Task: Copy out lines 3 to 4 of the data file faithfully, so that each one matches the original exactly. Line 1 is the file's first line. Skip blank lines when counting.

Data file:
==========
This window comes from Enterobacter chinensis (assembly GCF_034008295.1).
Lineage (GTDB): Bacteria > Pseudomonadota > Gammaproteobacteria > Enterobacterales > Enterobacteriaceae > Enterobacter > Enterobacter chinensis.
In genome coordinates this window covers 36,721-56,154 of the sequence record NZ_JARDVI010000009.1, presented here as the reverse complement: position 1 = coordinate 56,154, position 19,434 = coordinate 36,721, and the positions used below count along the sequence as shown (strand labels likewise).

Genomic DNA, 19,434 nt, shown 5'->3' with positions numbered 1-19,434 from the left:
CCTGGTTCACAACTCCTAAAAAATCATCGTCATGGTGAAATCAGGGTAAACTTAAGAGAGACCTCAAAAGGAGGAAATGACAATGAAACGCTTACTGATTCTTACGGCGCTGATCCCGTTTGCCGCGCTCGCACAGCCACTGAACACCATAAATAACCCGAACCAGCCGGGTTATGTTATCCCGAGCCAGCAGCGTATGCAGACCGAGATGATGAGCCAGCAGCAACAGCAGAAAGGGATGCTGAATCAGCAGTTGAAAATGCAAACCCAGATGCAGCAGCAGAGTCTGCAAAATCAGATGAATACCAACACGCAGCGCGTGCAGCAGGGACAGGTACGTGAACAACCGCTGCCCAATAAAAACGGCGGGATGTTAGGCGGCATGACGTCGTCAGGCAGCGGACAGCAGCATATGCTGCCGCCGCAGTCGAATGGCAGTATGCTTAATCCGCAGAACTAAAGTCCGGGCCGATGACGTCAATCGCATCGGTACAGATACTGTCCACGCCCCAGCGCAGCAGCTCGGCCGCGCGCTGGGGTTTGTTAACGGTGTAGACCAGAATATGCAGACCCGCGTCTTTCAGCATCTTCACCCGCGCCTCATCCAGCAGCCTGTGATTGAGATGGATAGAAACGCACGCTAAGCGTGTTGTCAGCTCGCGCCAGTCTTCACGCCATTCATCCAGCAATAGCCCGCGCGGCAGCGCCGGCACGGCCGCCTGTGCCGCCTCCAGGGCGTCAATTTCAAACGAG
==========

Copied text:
In genome coordinates this window covers 36,721-56,154 of the sequence record NZ_JARDVI010000009.1, presented here as the reverse complement: position 1 = coordinate 56,154, position 19,434 = coordinate 36,721, and the positions used below count along the sequence as shown (strand labels likewise).

Genomic DNA, 19,434 nt, shown 5'->3' with positions numbered 1-19,434 from the left: